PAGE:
The concealing power of positive psychology

It’s hardly a new observation that things which reveal simultaneously conceal. But the thought occurred to me twice recently, whilst listening to two social science professors. The statistics they are citing to reveal the condition of men and women is simultaneously concealing, I thought. And I wondered if they much think about that themselves as they stride the global stage seeding their ideas in think tanks and policy units.

The two are Robert Putnam and Martin Seligman. I recently mentioned reservations about Putnam. Seligman is the champion of positive psychology and he was in the UK this week sharing its wisdom. But was he sharing its blind spots too? On the evidence of his talk at the RSA, it would seem not much.

Take this factoid, offered during the questions, that struck me as odd. It turns out, he said, that the most hopeful people in America are fundamentalists who have confidence in an afterlife. That’s presumably an average across the population of fundamentalists, I thought, for it surely conceals the humanly significant, but statistically insignificant, number of individuals raised in fundamentalist families for whom the ideology generates despair. Gay folk come to mind. At perhaps 1 in 10 or 20, they won’t impact the happy headline.

Perhaps they’d reappear should the statistician turn their spotlight on suicides, say. But anyway, it’s the point about the ignorance of statistics that Nassim Nicholas Taleb makes so well in The Black Swan.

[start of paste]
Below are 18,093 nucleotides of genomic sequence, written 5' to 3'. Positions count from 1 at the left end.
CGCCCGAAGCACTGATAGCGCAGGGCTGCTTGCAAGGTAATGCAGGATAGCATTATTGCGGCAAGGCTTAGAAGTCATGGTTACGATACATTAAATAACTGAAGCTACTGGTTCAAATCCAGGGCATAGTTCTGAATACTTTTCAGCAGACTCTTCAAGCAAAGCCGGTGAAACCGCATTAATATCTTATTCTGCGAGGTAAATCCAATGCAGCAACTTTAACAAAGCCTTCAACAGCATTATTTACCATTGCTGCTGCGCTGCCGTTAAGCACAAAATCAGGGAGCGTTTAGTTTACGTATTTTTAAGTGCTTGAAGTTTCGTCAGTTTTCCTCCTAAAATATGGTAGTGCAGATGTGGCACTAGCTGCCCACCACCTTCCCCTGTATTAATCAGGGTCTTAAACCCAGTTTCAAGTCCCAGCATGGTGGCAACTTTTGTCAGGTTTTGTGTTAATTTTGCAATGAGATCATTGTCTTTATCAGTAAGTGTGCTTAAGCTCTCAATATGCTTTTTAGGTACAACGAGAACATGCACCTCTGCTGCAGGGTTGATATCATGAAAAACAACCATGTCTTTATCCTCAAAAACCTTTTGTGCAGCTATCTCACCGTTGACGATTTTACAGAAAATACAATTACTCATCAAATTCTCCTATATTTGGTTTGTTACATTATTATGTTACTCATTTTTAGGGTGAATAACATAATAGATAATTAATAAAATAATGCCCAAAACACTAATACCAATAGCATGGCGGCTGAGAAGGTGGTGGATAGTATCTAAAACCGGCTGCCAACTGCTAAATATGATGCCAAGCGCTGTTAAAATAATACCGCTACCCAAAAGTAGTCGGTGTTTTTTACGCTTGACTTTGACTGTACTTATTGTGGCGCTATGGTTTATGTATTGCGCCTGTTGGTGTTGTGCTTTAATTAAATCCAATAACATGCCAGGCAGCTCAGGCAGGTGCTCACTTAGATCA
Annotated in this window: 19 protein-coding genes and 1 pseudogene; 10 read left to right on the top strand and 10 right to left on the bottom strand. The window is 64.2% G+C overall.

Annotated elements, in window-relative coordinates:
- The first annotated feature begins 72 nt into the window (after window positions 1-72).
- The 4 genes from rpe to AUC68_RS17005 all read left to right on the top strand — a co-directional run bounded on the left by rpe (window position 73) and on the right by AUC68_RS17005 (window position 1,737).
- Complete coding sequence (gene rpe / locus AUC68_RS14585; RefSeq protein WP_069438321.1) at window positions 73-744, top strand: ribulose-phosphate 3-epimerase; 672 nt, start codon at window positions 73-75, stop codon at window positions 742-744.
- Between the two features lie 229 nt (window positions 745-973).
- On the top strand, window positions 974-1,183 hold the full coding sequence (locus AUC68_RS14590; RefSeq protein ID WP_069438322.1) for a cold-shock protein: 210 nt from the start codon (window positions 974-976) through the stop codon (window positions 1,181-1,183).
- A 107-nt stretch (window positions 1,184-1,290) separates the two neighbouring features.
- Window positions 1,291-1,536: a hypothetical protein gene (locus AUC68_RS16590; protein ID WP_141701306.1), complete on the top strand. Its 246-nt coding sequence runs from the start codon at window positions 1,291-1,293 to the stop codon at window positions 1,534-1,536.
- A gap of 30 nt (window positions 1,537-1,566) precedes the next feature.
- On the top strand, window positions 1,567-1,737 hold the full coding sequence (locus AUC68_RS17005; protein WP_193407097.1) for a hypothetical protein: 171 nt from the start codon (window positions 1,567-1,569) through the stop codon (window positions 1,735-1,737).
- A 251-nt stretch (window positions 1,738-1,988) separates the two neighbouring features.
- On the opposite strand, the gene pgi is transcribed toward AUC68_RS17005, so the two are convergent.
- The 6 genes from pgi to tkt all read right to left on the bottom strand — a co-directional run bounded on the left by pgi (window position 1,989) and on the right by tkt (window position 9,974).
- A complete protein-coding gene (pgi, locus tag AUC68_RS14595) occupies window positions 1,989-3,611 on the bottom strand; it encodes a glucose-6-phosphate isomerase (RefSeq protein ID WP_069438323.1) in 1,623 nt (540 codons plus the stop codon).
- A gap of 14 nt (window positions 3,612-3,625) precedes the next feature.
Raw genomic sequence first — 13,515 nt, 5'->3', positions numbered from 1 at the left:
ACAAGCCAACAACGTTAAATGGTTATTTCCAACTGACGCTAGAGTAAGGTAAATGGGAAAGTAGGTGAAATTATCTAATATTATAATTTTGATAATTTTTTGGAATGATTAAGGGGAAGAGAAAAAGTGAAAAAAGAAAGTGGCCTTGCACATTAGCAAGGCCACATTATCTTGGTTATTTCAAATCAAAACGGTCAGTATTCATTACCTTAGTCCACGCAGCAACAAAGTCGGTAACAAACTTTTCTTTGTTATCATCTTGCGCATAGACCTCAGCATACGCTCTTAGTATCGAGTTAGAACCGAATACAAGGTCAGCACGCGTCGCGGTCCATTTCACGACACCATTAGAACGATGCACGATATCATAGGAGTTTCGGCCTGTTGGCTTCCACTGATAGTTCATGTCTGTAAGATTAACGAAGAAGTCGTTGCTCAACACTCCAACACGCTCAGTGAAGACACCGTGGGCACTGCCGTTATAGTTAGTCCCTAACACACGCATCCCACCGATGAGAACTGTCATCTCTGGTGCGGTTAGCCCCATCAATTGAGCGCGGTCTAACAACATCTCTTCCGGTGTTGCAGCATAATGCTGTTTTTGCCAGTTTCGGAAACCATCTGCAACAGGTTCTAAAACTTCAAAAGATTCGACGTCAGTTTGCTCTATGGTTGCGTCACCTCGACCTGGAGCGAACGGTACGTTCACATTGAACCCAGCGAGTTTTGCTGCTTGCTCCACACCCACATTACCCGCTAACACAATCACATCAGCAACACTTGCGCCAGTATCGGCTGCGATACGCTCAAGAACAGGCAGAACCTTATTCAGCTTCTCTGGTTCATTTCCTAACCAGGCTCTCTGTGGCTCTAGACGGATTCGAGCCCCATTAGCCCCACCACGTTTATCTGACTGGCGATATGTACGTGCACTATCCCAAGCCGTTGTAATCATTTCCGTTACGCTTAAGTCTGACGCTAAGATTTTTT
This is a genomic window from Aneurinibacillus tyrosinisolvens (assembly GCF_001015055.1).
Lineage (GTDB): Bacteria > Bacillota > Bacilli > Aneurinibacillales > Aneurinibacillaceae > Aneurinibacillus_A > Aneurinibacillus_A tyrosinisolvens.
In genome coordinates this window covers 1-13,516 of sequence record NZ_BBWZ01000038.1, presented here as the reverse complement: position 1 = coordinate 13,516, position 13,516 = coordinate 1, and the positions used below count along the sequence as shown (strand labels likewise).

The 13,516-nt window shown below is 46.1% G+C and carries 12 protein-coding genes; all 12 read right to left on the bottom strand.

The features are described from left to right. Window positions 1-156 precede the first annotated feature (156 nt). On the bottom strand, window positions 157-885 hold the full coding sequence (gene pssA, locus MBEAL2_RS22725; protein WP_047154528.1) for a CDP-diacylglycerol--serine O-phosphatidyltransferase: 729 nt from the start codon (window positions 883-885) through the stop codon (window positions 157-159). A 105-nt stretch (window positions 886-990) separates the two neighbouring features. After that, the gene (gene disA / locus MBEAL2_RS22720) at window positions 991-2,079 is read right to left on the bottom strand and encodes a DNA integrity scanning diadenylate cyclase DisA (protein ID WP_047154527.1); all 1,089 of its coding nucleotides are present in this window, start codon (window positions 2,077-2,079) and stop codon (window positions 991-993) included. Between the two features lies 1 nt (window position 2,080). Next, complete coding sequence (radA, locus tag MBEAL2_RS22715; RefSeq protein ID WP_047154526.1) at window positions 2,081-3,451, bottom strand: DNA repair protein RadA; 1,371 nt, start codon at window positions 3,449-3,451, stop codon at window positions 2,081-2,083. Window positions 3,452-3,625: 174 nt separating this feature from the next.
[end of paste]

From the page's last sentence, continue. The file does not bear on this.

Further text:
Then there are certain ticks that were strikingly common to both, phrases like ‘It turns out that…’. After hearing a handful, I concluded this is code for, ‘Statistical procedures produce certain results, but don’t worry yourself about the reliability of the statistical procedures in assessing the ways of men and women. You can trust me, I’m the scientist.’ Trust? I fear the phrase left me feeling the opposite.

Third, there were the times they were asked questions and cleverly diverted the answers to areas where they could cite some randomised controlled trial result. For example, Seligman was asked whether optimism is actually one of the problems we face, if you think of the optimism of the City that contributed to the crash of 2008? He changed the question to whether or not optimistic people care about human suffering and, unsurprising, had a study to hand which showed they do.

The science remains in tact. Keep your attention on the light, they were saying, and don’t concern yourself with the shadows.

I concluded that it’s not what public policy professors affirm that we should worry about. It’s what their statistical affirmations hide. For therein lies much insight, and possibly the insight that most matters, about the game called life.